Slowly make the 360 degree circle absorbing views of the Vatican gardens, the rear view of the statues that stand above the entrance to the Basilica, St Peter’s Square, Castle St Angelo and the cityscape of church domes, buildings, green spaces and the river that stretch out before you. At peak times it can be hard to look properly due to the sheer volume of people at the top, but don’t be hurried.
Then its time to start the descent down to the ground, to stand in St. Peter’s Square and look up at the top of the Dome to appreciate your hard work.
Hints and Tips:
At busy time, there will be a large queue on your right hand side after you have passed through security and headed round to the Basilica – this is the Dome queue – those passing on the left are going straight into the Basilica which is free to enter. This queue can be quite slow moving, and you are really advised to get here early (around 8.30am) not only to avoid a long wait, but also to enjoy the climb and the views at the top more easily.
Opening times are 8.30 to 4.45
It will cost you €4 to make the climb (or €7 if you use the lift at the start) Get your tickets at the office just next to the Basilica entrance, clearly marked after you have passed through security checks.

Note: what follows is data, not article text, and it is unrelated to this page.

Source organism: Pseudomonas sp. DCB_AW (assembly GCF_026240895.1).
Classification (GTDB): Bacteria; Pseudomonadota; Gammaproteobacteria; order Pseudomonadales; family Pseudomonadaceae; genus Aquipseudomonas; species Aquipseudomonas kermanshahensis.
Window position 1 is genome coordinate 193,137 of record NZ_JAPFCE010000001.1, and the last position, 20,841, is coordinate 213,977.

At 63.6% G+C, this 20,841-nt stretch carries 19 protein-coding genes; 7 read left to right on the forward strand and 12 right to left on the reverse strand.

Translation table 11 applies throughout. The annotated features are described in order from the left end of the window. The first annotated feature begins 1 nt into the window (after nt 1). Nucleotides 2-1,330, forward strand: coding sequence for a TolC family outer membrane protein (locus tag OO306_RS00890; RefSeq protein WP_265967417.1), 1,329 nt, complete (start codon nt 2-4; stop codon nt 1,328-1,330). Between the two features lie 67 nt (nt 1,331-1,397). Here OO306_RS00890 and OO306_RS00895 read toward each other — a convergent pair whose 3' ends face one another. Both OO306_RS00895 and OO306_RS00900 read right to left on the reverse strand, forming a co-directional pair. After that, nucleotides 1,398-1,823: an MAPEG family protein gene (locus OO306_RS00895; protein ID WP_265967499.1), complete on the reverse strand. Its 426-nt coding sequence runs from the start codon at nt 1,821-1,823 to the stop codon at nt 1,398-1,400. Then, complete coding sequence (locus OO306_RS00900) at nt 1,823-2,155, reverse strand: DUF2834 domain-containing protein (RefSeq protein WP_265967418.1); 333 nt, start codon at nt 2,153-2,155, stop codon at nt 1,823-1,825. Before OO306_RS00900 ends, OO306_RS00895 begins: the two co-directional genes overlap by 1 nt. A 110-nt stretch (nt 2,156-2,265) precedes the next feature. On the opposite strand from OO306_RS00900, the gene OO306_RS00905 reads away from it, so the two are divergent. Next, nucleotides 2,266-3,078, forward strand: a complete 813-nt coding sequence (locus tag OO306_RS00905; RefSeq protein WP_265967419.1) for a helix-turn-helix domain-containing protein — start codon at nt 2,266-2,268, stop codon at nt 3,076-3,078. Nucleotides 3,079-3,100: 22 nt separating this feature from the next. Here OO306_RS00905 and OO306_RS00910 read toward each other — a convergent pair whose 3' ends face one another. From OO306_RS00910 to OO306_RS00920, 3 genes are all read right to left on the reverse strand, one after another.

As with any visit to the Vatican, cover shoulders and do not arrive in shorts or a mini-skirt. You will not be allowed in. In hot weather, get into the habit of carrying a cardigan with you to put on as you enter churches around the city. apart for the decorum aspect, they can be quite cool inside.
St Peter's Basilica is in the St Peters Square, in the Vatican City. Nearest metro is Ottiviano or take the 64 or 62 bus.
Taking the tour underneath St Peter’s Basilica within the Vatican City is one that takes you to the very heart of the ancient Rome. The highlight has to be the visit to St Peter’s Tomb, a key symbol of Catholicism. The longstanding belief that St. Peter’s relics lay underneath is the reason that the present day Basilica and its predecessor which was built by Constantine was located here.
Take time to admire the street of mausoleums which is almost perfectly preserved and imagine it open to the elements as ancient Roman families came by to visit their families, often bringing picnics and wine to spend the day in the family vaults. Those that have been excavated reveal intricate mosaics and frescoes which are still brightly coloured even 1700 years later.